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three cup chicken

three cup chicken

Rich, dark, aromatic and quick to make this easy three cup chicken Chinese dish is perfect for those days when is cool outside and you want something hearty but not heavy for dinner.

three cup chicken

  • 8 chicken drum sticks
  • ½ cup sesame oil
  • ½ cup light Soy
  • ½ cup Chinese Shaoxing rice wine or dry white wine
  • 1 heaped tablespoon grated ginger
  • 8 garlic cloves finely sliced
  • 2 bullet chilies seeded thinly sliced (add more or less to taste)
  • 1 tablespoon grated palm sugar or brown sugar

to serve

  • coriander leaves
  • a few slices of chilli

three cup chicken method

In a large wok or frying pan on a medium high heat fry the drumsticks in the sesame oil until golden. Add the ginger, garlic and chilli and fry till fragrant. Add the soy and Chinese Shaoxing rice wine (or dry white wine) and the sugar, turn the heat to low put a lid on the wok and cook gently for about 20 minutes, turning the chicken regularly until its dark brown, tender and just falling off the bone. (add a little water if it’s starts to get a little dry during the cooking process) When the chicken is cooked the sauce should be dark thick and syrupy. If not remove the drumsticks from the wok bring the sauce to a fast simmer and reduce till its shiny and syrupy. Serve immediately scattered with coriander leaves and sliced chilies with steamed rice and steamed green vegies.

Serves 4. Preparation time 15 minutes cooking time 30 minutes.

three cup chicken
three cup chicken

Did you know:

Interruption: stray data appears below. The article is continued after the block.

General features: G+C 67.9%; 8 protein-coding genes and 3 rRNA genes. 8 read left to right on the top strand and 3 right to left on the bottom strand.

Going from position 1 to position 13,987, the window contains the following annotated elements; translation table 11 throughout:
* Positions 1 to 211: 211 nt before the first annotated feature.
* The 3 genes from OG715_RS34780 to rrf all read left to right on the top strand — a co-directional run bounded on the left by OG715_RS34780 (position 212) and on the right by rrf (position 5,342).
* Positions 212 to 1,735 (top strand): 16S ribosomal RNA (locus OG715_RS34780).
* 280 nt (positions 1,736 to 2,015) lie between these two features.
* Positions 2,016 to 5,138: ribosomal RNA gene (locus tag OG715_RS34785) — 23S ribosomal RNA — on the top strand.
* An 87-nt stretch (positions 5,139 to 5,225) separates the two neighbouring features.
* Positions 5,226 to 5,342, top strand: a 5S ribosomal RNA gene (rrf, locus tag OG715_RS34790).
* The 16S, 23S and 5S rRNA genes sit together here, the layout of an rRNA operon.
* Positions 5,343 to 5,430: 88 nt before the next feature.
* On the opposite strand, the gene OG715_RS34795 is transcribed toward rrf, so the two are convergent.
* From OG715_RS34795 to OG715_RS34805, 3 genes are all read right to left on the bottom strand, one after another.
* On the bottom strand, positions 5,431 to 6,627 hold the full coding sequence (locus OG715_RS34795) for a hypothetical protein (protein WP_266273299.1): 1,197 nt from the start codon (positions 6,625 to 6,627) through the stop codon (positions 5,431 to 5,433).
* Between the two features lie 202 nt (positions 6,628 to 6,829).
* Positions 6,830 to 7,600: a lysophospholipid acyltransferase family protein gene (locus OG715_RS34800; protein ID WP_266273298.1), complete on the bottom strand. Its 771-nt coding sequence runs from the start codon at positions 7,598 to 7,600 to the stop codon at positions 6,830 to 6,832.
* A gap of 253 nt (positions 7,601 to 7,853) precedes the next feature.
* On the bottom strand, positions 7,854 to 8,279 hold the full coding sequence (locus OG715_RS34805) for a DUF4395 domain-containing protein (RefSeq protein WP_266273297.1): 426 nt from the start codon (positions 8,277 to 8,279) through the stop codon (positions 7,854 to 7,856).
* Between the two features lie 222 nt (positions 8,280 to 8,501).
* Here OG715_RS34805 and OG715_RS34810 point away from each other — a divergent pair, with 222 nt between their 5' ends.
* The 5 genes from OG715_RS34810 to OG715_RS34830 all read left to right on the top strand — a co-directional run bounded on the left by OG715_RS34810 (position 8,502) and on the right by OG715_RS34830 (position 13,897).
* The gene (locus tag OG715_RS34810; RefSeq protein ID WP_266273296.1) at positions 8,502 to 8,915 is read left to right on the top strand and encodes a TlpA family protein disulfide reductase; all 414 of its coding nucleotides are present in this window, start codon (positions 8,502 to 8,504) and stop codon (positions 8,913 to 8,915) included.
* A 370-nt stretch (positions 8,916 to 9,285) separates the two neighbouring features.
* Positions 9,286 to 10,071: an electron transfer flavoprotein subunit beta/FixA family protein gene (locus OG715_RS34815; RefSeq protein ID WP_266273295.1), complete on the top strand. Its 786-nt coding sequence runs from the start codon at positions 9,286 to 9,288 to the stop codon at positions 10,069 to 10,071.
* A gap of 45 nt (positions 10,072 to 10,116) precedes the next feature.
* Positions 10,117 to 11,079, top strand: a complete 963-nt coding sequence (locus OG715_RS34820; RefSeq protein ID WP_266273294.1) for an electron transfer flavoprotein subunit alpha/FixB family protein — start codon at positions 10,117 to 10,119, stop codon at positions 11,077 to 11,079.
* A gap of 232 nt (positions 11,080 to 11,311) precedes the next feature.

The dish derives its name from the three cups of sauces required. For each chicken, a cup each of soy sauce, rice wine (usually mijiu although it may be mixed with Shaoxing jiu), and sesame oil are added. Lin Shangquan, a famous chef in Taiwan, believes that the traditional recipe called for a cup each of soy sauce, sesame oil, and sugar, with added ginger, garlic, and basil.

The chicken, together with the sauces, is cooked in an earthenware pot on high heat for ten minutes, then on low heat to allow the sauces to be absorbed by the meat. The dish is usually served in its cooking pot when the sauce has 80-90% reduced. Sanbeiji is served with no sauce; the dish is cooked until all the sauce evaporates and is absorbed by the chicken. When it is served at the table, the chicken should be sizzling—even popping—on the cusp of burning. This gives the chicken a crisper texture (and richer flavor) unlike most other Chinese or Taiwanese stewed dishes. The dish is then eaten with either steamed rice or rice congee. Source: Wiki

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